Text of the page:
Westin GM Bike to Work
Ron Tarson commutes 13 miles each day from his home in Sandy Springs to his job Downtown as general manager of The Westin Peachtree Plaza.
He winds down Windsor Parkway, through Brookhaven, along the residential roads of Morningside to Highland Avenue, where he turns onto Freedom Parkway to make his way to Peachtree Street in Downtown.
But unlike most Atlanta residents, each day Tarson rides his bike to the 1,073-room hotel. It takes him about an hour.
“Sometimes I go longer if it’s a rough day at work,” he said.
“I’m not on a mission. But, setting a good example with a brand like Westin isn’t a bad idea.
arson said he’s been athletic most of his life. As a kid, he played basketball and football, and wrestled. In college, he played rugby.
“Then, I started exercising daily,” Tarson said. “It was all running.”
He would run marathons, sometimes finishing the 26.2-mile race in less than four hours.
But as he got older, he slowed down as a runner and decided to switch to cycling.
It can be a dangerous ride. Last March, Tarson broke his elbow in a fall from his bike.
“I fall a few times a year,” Tarson said. “But, I just get right back on. It keeps me happy.”
Employees at the Westin and around town seem to admire Tarson’s competitive streak.
“He’s a winner,” said Michael Fletcher, director of sales and marketing at The Westin Peachtree Plaza. “He wants to make sure we stay in a position where we are prevalent and relevant in the community. He’s just the right person.”
Tarson didn’t start his career in hospitality. He was a teacher.
The Chicago native earned degrees in English and education from the University of Colorado.
“Then I started moving around,” he said, and soon landed a teaching job in St. Louis. In addition to teaching English, he also tutored disadvantaged children. And, he coached boy’s soccer and girl’s basketball.
“I loved it,” he said. “There’s no better work than that.”
But, around 1986, Tarson found it time to pursue a new job to support his growing family. He said he convinced a hotel manager at the Sheraton St. Louis hotel that he would be a good director of training due to his background in teaching.
He got the job.
“That’s how I got into the hotel business,” he said.
In the years that followed, Tarson moved throughout the country, working at various hotels.
Later, he moved into a position at the corporate office of Starwood Hotels & Resorts in Boston.
He was there for about 14 years, working his way up to vice president of sales and marketing for Starwood.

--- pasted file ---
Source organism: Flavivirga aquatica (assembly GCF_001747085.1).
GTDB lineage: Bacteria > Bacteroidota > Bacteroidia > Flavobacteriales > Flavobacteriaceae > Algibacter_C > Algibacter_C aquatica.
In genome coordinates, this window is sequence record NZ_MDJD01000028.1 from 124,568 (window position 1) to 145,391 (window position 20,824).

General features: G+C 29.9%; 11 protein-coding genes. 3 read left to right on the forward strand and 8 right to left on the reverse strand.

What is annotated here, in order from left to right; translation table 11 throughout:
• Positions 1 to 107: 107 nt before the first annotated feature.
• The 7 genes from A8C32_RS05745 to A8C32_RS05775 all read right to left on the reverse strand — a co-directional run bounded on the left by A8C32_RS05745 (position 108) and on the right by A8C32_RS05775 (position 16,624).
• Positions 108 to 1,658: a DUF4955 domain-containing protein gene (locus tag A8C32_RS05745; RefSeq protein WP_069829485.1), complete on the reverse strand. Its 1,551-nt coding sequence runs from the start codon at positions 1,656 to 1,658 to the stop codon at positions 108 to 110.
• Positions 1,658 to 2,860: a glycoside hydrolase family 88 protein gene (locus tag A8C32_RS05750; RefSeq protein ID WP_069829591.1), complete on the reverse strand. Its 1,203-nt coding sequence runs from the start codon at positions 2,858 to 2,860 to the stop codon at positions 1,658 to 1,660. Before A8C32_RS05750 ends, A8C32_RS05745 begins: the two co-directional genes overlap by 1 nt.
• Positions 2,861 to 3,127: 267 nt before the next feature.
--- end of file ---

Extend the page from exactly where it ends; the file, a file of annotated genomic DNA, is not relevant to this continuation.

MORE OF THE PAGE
Then, he got into hotel operations, working as general manager at a hotel in Boston and most recently, opening The Westin Chicago North Shore in 2006.
“I liked being at the hotel,” Tarson said. “I like to be close to people.”
He started at The Westin Peachtree Plaza in January 2012.
At the time, the hotel was in the middle of a nearly $70 million renovation. It had sustained major damage when a tornado tore through downtown in 2008.
“He’s certainly leading the charge at one of the most iconic hotels in the country,” said Mark Vaughan, executive vice president and chief sales officer of the Atlanta Convention & Visitors Bureau. “He’s done a fine job of stepping right into that.”
Under Tarson, the hotel’s famous revolving restaurant got a much-needed facelift.
The Sun Dial Restaurant Bar & View reopened last August after a $1 million makeover, its first since 1998.
“It was scary,” Tarson said. “It’s a successful hotel restaurant. There aren’t very many of those.”
This February, the Westin will complete its six-year cycle of renovations. All that remains is to redo the meeting space, ballroom and motor court, and finish updating the lobby area.
The renovations should position the Westin for good years just as downtown experiences a resurgence.
New attractions such as the College Football Hall of Fame and the National Center for Civil and Human Rights are opening this year in downtown.
The Atlanta Streetcar, which should help tourists travel between the city’s top sights, also will begin service this year. The Westin sits along its route.
“I think downtown is getting its swagger back,” Tarson said. “It’s about time."